“Waylon & Merle” shows off the steel guitar that’s so great on this album. The song itself is about a musician who has no luck, so he dedicates his songs to Waylon Jennings and Merle Haggard, because those two knew the secret to musical success, and that’s what he is striving for. Finally, there’s “Tomorrow I’ll be Hurtin’”. You’d think it is a party song, but no. In actuality, it’s one of the darker tracks on this album, since it features a musician, once again. He puts on a show for the crowd, but then struggles to make money the next day. I think this is a great song to close the album out with, because it really represents a lot of what AJ Hobbs is trying to say here.
With all that said, Too Much is Never Enough is quite a striking album. AJ Hobbs is very convincing in his portrayal of the world-weary man. He does repeat this theme quite a bit, but I just can’t help liking the songs. What can I say? I love a singer who can portray emotion with vocal skill and delivery. Plus, he reminds me a bit of Jackson Taylor on his faster songs with the outlaw attitude. I think if you like musicians who do what they want, and if soul music is even remotely appealing to you with your country, this will be an album you should check out.

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Rating: 8/10

Ever since I first heard Whitney Rose’s last album Heartbreaker of the Year, I have been looking forward to hearing more music from her. Therefore, I was really excited to hear her new South Texas Suite EP when it was released back in January. Given Whitney Rose’s move to Texas, I was curious about whether or not this EP would sound different from her last album.

Upon listening, I can definitely say that it does. It’s still got the nice blend of pop and country Whitney Rose did so well on Heartbreaker of the Year, but with a great Texas bent. That is shown right away on the opening track “Three Minute Love Affair”. There is some really good accordion, and it immediately sets the tone for the song. It revolves around a couple on the dance floor. They had never met before the dance, but for three minutes of the song, they are in the midst of a love affair of music and movement. For those three minutes, it’s just the two of them, the dance, and the song.

Next is “Analog”, where Whitney talks about wanting things to be simpler. She wants records instead of digital music, and a memory instead of a photograph. It’s a really nice song about wanting to get back things that we’ve lost because of technology. It’s not preachy by any means as the technology part was just briefly mentioned in the song, but I thought it was a nice sentiment. I really like the instrumentation, too. It’s got a slower pace, with a bit of an older pop sound.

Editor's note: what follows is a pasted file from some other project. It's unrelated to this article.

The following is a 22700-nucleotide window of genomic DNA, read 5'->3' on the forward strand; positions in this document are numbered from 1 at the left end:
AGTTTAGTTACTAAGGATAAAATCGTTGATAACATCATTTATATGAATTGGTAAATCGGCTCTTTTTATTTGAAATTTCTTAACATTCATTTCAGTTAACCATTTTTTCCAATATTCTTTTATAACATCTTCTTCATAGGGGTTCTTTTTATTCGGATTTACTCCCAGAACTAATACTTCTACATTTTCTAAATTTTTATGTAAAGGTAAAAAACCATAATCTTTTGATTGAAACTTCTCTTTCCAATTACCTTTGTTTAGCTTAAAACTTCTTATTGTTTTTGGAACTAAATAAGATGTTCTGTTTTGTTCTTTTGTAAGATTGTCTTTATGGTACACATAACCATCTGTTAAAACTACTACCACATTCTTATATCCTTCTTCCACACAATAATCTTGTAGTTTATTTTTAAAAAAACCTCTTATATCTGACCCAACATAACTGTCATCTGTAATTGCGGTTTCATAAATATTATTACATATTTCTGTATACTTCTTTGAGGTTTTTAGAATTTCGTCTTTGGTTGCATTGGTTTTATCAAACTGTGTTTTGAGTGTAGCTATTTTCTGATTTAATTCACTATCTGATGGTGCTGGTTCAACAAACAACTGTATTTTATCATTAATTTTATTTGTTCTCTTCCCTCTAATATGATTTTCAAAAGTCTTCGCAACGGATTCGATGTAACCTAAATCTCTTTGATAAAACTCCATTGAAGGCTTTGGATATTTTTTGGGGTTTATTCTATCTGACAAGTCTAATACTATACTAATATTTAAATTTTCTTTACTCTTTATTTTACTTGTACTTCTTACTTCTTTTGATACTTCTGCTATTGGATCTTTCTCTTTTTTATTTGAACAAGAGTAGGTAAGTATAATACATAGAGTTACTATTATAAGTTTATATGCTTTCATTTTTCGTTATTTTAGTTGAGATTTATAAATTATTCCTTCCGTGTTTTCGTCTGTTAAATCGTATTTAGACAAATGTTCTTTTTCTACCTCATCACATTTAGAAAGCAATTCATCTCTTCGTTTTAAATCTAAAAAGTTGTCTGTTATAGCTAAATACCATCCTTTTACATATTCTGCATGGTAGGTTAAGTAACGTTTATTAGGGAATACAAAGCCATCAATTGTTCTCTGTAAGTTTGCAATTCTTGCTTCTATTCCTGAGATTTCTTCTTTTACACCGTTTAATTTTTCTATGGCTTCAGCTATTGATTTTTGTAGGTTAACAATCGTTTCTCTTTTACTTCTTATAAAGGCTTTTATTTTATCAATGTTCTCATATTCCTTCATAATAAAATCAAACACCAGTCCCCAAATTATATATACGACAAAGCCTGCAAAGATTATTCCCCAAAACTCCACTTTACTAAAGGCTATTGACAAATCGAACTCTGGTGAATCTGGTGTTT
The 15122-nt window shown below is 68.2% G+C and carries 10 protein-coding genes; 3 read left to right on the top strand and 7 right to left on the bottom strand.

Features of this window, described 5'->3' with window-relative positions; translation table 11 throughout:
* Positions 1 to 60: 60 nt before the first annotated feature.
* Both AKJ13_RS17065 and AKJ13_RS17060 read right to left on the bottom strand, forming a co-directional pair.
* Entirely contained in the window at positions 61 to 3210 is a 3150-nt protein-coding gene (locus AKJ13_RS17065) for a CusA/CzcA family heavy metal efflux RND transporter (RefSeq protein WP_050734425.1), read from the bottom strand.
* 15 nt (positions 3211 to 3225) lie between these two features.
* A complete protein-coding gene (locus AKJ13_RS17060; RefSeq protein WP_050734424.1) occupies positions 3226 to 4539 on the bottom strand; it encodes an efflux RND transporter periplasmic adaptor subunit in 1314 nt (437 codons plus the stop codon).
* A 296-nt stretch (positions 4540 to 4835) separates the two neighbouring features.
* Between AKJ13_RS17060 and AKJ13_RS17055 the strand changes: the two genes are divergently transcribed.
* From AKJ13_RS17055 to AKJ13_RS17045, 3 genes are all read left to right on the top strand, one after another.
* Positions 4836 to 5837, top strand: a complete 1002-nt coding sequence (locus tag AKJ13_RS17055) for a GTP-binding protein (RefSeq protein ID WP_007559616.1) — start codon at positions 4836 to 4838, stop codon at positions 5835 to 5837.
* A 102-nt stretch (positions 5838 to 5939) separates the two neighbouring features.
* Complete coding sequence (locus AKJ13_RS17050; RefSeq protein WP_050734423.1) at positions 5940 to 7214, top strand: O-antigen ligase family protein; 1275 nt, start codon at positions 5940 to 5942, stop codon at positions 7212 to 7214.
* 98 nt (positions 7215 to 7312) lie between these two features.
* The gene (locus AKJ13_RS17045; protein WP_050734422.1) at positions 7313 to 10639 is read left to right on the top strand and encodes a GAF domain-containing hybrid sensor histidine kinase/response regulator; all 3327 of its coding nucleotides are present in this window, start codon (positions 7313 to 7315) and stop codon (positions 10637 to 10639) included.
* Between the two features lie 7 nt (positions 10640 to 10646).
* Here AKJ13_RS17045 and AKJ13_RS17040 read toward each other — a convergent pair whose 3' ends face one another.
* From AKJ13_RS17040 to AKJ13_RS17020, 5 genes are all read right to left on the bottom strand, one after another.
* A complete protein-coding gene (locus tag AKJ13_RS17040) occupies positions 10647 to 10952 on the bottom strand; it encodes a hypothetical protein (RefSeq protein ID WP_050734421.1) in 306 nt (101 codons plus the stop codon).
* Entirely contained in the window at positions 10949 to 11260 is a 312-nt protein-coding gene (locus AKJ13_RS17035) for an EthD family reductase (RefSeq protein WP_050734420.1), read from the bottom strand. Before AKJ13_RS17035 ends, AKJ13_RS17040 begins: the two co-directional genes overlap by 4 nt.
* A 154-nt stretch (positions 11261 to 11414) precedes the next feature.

Following these two songs, there’s “My Boots”. This is my favorite track off of the EP. It’s all about Whitney Rose just wanting to be herself. No matter where she goes, she just wants to be comfortable, and she won’t dress herself up to make a better impression. This song has some really good steel guitar and fiddle in it, too, so that always helps.

“Blue Bonnets” is all about the main character wanting to make things better for her partner. She wants to remind him of all the good things the world has to offer when he comes home. The music of this song really reminds me of 60s pop, and it brings back the vintage Whitney Rose sound heard on her last album that I liked so much, because while it has that older pop flair, there is some great fiddle too. Then there’s “Looking back on Luckenbach”. I love the title of this one. The main character is looking back to the town where a lot of her best memories were made. This is probably the song that I like the least, but it’s not bad at all. It’s got a nice easy pace with some really good instrumentation.

Lastly, there’s “How About A Hand for the Band”. It’s a simple instrumental where the band gets to show off their skills. I thought this was a great way to give the musicians a chance to shine. As Whitney Rose produced this herself, I just thought it was a really nice touch.

Overall, I do quite like this EP. I really like the new Texas sound Whitney Rose worked with on here. From the accordion to the steel, to some honky tonk settings and Texas themes, I thought it was an interesting step for her. I’m definitely eager to see what she comes out with next.

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Album Review – Vaquero by Aaron Watson

Rating: 6/10

Aaron Watson is one of those names I heard about in Texas country, but always forgot to look up. When Megan approached me about reviewing this album, I figured that now was as good a time as any to check out his music. Therefore, when I sat down to listen to Vaquero, I wasn’t sure quite what to expect.
This album has great instrumentation. I realized that right off the bat when “Texas Lullaby” started playing with some quite well-done accordion. Not all the songs feature this instrument, but I love it wherever it is played. There is fiddle and steel guitar all throughout this album, so a traditional country fan listening to this will not be disappointed anywhere instrumentation-wise. I will say, though, that there are a few songs where the instruments needlessly extend things, but that’s just my personal opinion.